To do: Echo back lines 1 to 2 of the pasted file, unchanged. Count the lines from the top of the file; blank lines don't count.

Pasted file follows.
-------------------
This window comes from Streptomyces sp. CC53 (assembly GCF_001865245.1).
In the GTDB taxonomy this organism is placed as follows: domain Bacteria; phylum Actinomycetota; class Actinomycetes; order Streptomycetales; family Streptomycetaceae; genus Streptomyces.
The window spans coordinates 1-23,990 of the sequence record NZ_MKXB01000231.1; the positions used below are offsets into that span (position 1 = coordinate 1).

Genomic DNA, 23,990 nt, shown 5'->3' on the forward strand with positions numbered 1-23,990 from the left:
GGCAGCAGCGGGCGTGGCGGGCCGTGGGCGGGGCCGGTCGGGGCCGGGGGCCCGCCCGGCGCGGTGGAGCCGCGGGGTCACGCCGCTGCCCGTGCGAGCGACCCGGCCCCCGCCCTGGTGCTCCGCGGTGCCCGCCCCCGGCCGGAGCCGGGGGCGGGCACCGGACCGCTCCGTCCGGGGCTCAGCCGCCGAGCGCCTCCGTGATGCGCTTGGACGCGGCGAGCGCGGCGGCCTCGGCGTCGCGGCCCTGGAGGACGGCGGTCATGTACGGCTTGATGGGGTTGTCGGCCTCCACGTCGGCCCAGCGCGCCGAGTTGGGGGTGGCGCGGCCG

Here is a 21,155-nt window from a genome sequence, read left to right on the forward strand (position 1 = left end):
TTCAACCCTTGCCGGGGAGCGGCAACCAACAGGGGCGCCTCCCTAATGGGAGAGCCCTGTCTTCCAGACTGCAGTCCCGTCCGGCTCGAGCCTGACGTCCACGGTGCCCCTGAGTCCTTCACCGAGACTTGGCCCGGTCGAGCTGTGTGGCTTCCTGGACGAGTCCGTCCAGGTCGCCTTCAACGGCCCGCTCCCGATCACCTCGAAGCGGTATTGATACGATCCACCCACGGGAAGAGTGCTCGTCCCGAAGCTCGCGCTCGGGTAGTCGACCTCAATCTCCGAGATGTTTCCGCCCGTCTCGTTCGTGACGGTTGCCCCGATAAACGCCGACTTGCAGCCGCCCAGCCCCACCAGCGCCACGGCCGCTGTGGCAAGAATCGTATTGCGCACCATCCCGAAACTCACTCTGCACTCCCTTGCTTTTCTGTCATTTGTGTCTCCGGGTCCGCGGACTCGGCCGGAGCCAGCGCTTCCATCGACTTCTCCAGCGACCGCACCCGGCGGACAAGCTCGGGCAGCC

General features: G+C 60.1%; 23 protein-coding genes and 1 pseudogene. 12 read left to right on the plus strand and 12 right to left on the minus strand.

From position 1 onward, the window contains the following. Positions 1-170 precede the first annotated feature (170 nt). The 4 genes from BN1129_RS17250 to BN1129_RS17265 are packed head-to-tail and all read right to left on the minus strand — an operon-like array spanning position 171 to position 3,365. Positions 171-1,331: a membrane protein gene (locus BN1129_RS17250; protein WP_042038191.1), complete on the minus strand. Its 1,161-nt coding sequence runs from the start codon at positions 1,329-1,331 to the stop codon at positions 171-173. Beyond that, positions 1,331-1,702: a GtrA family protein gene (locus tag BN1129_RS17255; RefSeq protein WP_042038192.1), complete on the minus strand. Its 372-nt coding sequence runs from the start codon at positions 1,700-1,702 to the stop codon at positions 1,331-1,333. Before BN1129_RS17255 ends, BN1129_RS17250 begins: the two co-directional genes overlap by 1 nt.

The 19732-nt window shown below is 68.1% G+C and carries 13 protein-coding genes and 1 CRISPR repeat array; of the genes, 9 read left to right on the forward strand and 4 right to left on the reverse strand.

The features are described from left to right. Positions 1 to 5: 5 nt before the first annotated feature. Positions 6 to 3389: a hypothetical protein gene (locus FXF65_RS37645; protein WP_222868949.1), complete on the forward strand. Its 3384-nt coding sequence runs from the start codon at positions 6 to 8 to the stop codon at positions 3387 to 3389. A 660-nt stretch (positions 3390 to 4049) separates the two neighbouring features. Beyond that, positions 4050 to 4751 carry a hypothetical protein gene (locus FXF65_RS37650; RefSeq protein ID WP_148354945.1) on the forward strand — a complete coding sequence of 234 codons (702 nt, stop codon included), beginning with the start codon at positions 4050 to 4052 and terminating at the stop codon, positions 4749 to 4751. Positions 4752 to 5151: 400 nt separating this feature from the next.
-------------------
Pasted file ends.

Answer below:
This window comes from Streptomyces sp. CC53 (assembly GCF_001865245.1).
In the GTDB taxonomy this organism is placed as follows: domain Bacteria; phylum Actinomycetota; class Actinomycetes; order Streptomycetales; family Streptomycetaceae; genus Streptomyces.